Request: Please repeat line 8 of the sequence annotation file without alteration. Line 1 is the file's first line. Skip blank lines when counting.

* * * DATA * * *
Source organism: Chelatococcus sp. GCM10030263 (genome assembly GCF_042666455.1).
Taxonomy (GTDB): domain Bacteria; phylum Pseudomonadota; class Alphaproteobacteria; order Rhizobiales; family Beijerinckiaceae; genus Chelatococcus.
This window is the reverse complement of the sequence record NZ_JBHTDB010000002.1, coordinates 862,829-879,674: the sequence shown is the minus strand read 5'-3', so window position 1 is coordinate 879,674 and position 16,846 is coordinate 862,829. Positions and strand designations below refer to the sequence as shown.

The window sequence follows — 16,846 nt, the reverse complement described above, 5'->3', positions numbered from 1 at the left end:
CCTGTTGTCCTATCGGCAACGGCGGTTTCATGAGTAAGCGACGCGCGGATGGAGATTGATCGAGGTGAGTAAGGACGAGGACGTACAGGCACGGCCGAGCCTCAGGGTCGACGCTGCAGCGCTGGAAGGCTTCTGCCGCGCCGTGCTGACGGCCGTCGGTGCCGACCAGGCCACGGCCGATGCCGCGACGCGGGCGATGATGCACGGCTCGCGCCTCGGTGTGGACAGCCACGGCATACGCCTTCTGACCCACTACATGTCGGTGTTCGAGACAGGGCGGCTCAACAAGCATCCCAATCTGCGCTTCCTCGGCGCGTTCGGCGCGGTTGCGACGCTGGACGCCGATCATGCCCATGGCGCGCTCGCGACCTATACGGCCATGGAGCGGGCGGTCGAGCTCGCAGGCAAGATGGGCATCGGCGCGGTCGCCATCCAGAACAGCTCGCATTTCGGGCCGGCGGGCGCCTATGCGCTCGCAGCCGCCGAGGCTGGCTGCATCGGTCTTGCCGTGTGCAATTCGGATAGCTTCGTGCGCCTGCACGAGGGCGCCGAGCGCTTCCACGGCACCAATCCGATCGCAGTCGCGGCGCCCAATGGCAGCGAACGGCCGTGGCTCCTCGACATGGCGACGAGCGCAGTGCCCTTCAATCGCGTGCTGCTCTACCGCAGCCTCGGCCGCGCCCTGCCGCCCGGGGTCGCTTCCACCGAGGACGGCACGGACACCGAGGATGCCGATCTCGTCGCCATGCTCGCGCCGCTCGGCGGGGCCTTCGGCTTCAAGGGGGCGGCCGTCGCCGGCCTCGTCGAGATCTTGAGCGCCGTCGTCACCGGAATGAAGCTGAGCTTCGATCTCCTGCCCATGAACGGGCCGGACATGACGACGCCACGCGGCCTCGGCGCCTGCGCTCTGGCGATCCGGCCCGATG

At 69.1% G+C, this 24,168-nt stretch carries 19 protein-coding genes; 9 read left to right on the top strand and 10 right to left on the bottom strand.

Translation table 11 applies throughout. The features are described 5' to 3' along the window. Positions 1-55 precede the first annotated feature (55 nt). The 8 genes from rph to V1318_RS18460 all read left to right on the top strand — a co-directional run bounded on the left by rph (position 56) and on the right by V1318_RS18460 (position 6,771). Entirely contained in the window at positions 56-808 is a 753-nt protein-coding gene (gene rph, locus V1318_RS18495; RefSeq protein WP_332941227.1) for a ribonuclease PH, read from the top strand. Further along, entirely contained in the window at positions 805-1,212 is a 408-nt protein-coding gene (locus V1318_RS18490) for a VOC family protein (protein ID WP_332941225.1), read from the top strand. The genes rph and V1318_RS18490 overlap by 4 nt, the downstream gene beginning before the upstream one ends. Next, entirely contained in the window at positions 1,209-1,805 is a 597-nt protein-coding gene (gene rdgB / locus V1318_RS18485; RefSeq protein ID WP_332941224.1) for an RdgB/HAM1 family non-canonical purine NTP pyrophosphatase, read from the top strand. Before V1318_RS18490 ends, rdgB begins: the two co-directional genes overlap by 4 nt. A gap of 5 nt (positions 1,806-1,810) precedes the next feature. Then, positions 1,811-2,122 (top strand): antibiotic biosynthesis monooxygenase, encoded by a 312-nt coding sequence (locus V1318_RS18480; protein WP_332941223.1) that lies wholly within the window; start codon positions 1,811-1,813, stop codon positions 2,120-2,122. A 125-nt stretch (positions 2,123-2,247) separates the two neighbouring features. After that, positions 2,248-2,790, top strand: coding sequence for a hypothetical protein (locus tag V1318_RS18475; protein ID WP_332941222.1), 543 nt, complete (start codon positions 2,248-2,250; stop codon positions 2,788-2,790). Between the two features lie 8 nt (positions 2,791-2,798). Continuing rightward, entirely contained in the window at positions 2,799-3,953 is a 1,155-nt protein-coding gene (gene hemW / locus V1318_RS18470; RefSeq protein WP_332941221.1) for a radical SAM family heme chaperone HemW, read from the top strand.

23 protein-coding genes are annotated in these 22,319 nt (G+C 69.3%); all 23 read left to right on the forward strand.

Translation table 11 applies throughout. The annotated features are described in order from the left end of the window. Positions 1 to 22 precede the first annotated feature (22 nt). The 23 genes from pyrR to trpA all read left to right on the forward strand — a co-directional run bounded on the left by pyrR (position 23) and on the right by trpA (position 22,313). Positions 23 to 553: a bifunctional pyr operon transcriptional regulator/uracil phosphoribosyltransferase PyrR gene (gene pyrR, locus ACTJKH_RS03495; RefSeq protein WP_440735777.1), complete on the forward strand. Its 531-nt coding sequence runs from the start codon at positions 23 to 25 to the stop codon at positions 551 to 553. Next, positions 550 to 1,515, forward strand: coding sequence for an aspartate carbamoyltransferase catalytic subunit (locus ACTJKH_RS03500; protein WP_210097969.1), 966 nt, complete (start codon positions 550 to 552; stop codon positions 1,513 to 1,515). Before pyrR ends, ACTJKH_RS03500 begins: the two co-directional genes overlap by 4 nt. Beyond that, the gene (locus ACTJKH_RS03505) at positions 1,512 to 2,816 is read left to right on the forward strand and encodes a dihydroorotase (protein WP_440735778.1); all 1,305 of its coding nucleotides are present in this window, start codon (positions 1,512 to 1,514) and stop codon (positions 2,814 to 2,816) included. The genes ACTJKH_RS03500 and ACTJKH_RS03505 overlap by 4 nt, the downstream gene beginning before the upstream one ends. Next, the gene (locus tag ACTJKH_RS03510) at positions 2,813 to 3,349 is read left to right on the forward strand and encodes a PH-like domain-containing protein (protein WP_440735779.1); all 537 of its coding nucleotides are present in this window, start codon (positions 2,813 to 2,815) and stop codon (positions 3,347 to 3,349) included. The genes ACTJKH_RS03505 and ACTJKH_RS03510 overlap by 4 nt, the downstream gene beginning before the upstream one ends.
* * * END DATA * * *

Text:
23 protein-coding genes are annotated in these 22,319 nt (G+C 69.3%); all 23 read left to right on the forward strand.